Browse Items (18 total)

Phi Delta Theta Fraternity House013_small.jpg
Arthur Ben Chitty, late historiographer at the University of the South, once called the Phi Delta Theta Fraternity House a "little gem of a building." Modern day owners Mishoe Brennecke and Fred Croom have re-vitalized this Victorian…

Selden House001.jpg
The Selden house was built by Mr. Hayes. It was located on the east side of Alabama Avenue where the Van Ness Music Building is now. (This Building was the U. S. Forestry building. It was built by the U.S. government for _____(?). There needs to be…

Barnwell Cottage002.jpg
This house was on Alabama Avenue, the third house from the corner where McCrady Hall is now. This lease was taken in 1870 by a Mrs. Louisa Rowland. Apparently she didn't live here long. In 1873 Mrs. E. M. Anderson had the lease. Mrs. Anderson was…

Alabama Hall.jpg
Mrs. Elizabeth Polk, a relative of Bishop Polk, built this large house in 1871 as a boarding house for students. It stood to the south of the present McCrady Hall on the west side, of Alabama Avenue.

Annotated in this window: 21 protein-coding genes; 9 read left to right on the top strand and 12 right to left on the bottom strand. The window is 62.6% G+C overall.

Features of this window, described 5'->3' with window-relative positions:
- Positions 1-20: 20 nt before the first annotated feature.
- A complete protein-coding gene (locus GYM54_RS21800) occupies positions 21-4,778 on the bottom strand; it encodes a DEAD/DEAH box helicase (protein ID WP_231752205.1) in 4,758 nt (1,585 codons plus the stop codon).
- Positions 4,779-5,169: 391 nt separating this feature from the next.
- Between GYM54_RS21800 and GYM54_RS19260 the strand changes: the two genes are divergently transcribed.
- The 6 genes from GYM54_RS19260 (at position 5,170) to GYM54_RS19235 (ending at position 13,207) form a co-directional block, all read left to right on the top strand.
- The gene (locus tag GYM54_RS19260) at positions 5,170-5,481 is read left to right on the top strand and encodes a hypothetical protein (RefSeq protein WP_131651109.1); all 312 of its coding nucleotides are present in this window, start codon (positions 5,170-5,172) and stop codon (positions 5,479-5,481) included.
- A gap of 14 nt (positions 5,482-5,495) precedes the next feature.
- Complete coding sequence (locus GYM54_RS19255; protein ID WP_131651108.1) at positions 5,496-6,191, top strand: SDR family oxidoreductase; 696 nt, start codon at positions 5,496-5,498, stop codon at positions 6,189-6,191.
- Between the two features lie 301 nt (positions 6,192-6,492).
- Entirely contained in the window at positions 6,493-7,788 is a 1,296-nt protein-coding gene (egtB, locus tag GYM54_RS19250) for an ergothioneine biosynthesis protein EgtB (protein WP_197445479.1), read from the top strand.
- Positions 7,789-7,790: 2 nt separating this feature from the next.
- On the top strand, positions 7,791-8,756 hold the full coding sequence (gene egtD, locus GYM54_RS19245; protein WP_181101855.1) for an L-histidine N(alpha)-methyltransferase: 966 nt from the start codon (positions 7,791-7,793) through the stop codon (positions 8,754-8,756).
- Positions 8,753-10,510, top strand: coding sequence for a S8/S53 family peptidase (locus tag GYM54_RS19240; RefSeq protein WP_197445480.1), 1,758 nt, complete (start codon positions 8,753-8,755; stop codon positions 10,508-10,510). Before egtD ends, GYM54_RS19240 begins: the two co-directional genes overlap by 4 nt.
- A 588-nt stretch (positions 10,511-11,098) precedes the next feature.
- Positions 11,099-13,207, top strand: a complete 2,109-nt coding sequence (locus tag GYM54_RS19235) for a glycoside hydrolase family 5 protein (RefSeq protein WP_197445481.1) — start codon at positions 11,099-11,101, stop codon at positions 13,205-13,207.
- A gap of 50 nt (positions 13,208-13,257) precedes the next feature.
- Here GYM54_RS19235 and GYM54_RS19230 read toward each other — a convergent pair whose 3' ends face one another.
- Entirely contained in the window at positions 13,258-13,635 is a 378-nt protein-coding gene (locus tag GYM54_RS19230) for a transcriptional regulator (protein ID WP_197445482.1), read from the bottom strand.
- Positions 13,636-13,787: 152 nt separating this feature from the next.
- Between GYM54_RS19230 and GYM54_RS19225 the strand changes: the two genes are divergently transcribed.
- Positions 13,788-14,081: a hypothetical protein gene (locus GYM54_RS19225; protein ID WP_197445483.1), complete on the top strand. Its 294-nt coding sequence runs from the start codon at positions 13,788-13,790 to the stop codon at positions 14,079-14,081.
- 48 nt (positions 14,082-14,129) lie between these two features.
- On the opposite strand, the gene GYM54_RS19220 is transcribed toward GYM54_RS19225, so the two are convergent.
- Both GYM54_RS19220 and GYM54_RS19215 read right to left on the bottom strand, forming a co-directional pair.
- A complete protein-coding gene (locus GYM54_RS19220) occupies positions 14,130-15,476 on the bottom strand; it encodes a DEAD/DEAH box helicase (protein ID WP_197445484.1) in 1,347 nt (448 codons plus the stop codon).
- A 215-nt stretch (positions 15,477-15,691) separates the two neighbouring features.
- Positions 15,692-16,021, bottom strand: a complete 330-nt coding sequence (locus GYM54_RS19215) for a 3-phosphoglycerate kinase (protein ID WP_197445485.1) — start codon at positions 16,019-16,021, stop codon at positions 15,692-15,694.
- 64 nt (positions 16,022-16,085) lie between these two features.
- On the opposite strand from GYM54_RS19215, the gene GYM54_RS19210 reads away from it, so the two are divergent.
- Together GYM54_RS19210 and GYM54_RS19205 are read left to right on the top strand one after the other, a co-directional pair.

“Next comes widow Polk, a distant cousin of our…

Gipson House001.jpg
The Allen Gipson House was given by the University of the South to Allen and Manerva Garner Gipson. The house is situated on Alabama Ave., which was originally known as St. Chrysostom Place. Allen Gipson moved from Roarks Cove to Sewanee where he ran…

Miller Hall002.jpg
Miss Mary Miller bought this home in 1887. She was described as having a “strange and lovely Chinese face, romantic birth, and most Victorian outlook” She was born of missionary parents: her father English and her mother Chinese. Orphaned at a young…

Miller Hall001.jpg
Miss Mary Miller bought the home in 1887. She was described as having a “strange and lovely Chinese face, romantic birth, and most Victorian outlook” (Charlotte Gailor, Purple Sewanee, 1932). She was born of missionary parents: her father English and…

Barnwell Cottage.jpg
This house was on Alabama Avenue, the third house from the corner where McCrady Hall is now. This lease was taken in 1870 by a Mrs. Louisa Rowland. Apparently she didn't live here long. In 1873 Mrs. E. M. Anderson had the lease. Mrs. Anderson was…
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